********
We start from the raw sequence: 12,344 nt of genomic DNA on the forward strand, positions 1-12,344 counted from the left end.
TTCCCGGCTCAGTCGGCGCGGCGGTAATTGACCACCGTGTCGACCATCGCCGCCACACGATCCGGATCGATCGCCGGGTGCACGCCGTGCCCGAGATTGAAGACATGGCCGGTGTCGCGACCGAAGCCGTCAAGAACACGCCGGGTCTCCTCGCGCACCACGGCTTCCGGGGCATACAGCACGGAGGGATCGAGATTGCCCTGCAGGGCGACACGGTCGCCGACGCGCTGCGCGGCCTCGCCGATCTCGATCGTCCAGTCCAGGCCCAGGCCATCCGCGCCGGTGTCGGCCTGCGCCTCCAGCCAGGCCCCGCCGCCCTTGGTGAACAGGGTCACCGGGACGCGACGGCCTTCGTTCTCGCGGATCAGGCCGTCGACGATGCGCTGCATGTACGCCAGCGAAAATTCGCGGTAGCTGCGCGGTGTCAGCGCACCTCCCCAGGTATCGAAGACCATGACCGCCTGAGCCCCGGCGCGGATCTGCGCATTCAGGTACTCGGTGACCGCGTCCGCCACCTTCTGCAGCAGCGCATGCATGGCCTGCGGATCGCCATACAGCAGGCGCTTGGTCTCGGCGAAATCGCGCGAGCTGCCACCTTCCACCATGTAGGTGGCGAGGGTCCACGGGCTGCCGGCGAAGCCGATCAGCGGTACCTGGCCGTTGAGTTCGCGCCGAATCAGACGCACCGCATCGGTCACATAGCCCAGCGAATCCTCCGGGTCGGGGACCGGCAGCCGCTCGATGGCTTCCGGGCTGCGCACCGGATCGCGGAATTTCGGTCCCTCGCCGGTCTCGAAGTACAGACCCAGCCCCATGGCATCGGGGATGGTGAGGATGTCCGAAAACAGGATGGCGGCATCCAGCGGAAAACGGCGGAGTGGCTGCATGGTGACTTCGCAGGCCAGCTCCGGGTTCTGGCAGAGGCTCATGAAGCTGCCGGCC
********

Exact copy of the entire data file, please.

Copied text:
We start from the raw sequence: 12,344 nt of genomic DNA on the forward strand, positions 1-12,344 counted from the left end.
TTCCCGGCTCAGTCGGCGCGGCGGTAATTGACCACCGTGTCGACCATCGCCGCCACACGATCCGGATCGATCGCCGGGTGCACGCCGTGCCCGAGATTGAAGACATGGCCGGTGTCGCGACCGAAGCCGTCAAGAACACGCCGGGTCTCCTCGCGCACCACGGCTTCCGGGGCATACAGCACGGAGGGATCGAGATTGCCCTGCAGGGCGACACGGTCGCCGACGCGCTGCGCGGCCTCGCCGATCTCGATCGTCCAGTCCAGGCCCAGGCCATCCGCGCCGGTGTCGGCCTGCGCCTCCAGCCAGGCCCCGCCGCCCTTGGTGAACAGGGTCACCGGGACGCGACGGCCTTCGTTCTCGCGGATCAGGCCGTCGACGATGCGCTGCATGTACGCCAGCGAAAATTCGCGGTAGCTGCGCGGTGTCAGCGCACCTCCCCAGGTATCGAAGACCATGACCGCCTGAGCCCCGGCGCGGATCTGCGCATTCAGGTACTCGGTGACCGCGTCCGCCACCTTCTGCAGCAGCGCATGCATGGCCTGCGGATCGCCATACAGCAGGCGCTTGGTCTCGGCGAAATCGCGCGAGCTGCCACCTTCCACCATGTAGGTGGCGAGGGTCCACGGGCTGCCGGCGAAGCCGATCAGCGGTACCTGGCCGTTGAGTTCGCGCCGAATCAGACGCACCGCATCGGTCACATAGCCCAGCGAATCCTCCGGGTCGGGGACCGGCAGCCGCTCGATGGCTTCCGGGCTGCGCACCGGATCGCGGAATTTCGGTCCCTCGCCGGTCTCGAAGTACAGACCCAGCCCCATGGCATCGGGGATGGTGAGGATGTCCGAAAACAGGATGGCGGCATCCAGCGGAAAACGGCGGAGTGGCTGCATGGTGACTTCGCAGGCCAGCTCCGGGTTCTGGCAGAGGCTCATGAAGCTGCCGGCC